April 20, 2016 feature
Scientists turn to fireflies to improve OLED efficiency
(Phys.org)—Many insects, birds, fish, and amphibians emit light as a way to communicate with each other, but the species that produces light most efficiently is the firefly. In a new study, researchers have investigated the optical properties of the firefly's light-emitting cuticle, which is not smooth like most human-made lights, but instead is patterned with tiny hierarchical structures. Inspired by these features, the researchers replicated the patterns to create a bioinspired organic light-emitting diode (OLED), resulting in a 60% increase in the light extraction efficiency and 15% wider angle of illumination.
The scientists, led by Ki-Hun Jeong at the Korea Advanced Institute of Science and Technology (KAIST), have published a paper on the firefly-inspired OLEDs in a recent issue of Nano Letters.
"This work reports the first observation of hierarchical structures, i.e., inclined microstructures with nanostructures existing on the cuticular ultrastructures of a firefly's lantern," Jeong told Phys.org. "Based on our large-scale photonic calculation, it was clearly revealed that the function of asymmetric and hierarchical structures substantially contributes to the efficient extraction and wide angular illumination of bioluminescent light that would otherwise be entrapped in the firefly lantern. The knowledge learned from firefly lanterns has been successfully utilized for next-generation OLEDs."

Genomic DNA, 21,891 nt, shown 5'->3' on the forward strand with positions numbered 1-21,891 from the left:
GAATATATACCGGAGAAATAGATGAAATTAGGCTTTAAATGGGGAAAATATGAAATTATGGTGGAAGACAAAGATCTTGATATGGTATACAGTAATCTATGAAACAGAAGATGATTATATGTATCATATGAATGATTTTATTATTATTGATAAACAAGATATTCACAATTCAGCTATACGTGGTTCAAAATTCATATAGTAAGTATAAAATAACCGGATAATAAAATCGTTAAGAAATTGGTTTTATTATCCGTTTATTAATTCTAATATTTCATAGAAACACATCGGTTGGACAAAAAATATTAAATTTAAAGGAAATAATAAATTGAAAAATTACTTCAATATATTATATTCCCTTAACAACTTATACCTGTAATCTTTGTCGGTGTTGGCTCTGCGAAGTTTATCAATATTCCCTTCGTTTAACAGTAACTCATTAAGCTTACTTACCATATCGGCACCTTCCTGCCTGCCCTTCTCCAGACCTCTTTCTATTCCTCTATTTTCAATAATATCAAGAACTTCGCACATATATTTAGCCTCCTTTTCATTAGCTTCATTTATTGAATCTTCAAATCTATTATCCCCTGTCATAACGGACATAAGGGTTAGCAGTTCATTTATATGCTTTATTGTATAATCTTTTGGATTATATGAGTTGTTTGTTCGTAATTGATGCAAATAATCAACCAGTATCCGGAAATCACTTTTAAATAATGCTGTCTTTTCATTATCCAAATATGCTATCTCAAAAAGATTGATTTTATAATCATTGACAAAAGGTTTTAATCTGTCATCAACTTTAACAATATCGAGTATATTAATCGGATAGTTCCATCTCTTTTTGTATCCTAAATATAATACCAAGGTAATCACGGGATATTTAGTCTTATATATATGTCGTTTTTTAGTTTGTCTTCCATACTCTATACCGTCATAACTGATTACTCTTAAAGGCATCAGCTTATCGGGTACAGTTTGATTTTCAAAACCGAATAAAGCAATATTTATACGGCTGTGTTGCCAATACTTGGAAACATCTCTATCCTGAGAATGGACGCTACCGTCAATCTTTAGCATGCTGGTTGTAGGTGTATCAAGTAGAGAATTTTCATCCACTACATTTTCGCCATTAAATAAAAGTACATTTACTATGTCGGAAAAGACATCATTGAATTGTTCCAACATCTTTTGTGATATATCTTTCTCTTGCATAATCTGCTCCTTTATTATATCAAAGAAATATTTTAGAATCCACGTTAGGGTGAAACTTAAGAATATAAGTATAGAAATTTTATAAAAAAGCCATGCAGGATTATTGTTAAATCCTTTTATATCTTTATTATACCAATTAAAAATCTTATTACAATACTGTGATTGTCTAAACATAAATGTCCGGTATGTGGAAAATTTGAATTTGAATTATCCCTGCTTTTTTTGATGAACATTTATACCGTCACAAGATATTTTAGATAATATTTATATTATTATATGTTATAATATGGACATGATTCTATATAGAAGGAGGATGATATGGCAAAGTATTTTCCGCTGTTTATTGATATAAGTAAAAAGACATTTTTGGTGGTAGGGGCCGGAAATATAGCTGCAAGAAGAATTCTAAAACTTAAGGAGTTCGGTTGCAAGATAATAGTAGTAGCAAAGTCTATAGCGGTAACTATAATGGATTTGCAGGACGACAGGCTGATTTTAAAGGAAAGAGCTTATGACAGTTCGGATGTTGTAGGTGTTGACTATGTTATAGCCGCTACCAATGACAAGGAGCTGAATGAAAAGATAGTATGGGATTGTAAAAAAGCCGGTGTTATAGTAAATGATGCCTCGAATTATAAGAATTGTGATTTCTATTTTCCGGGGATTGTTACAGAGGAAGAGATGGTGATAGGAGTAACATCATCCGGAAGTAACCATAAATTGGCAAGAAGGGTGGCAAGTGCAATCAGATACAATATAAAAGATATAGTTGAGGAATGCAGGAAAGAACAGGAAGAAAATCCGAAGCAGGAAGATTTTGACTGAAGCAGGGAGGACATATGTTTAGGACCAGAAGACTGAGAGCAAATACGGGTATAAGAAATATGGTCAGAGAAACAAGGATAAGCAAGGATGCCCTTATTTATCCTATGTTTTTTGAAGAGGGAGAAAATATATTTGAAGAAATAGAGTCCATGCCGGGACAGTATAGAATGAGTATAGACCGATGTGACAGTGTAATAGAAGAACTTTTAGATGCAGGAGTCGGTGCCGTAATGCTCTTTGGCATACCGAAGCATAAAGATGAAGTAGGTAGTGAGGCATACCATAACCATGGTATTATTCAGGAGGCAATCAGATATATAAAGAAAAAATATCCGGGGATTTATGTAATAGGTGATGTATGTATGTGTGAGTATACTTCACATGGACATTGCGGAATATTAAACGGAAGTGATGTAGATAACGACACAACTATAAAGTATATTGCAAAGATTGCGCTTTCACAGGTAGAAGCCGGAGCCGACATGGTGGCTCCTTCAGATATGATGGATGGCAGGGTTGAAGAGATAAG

The work builds on previous research (some by the same authors) that has shown that firefly cuticles have nanostructures that improve light transmission. The cuticles also have tiny structures that increase light extraction (the amount of light that actually exits the animal) by reducing internal reflection. The problem of internal reflection is one of the biggest challenges facing LEDs, where often more than half of the light produced is reflected back into the device rather than being emitted. Scientists have already mimicked these nano- and microstructures in LED design to improve light transmission and extraction.
In the new study, the researchers have discovered that the asymmetric and hierarchical nature of the cuticle structures also plays a key role in the firefly's light-emitting ability. The researchers created precise molds of these structures to use as the optical layer of an OLED. Consequently, the same features that help fireflies communicate their courtship signals have turned out to also contribute to improving advanced lighting and display applications.
"Our breakthrough technology is the large-scale fabrication of inclined microstructures and highly ordered nanostructures on each inclined microstructure," Jeong said. "We strongly believe that these biologically inspired OLEDs open a new paradigm for engineering biomimetics for lighting applications."
The firefly light may become a commercial reality in the near future.
"We are looking for an industrial OLED partner who is interested in commercializing our novel idea, and we will also continue to work on biologically inspired photonics for engineering applications," Jeong said.
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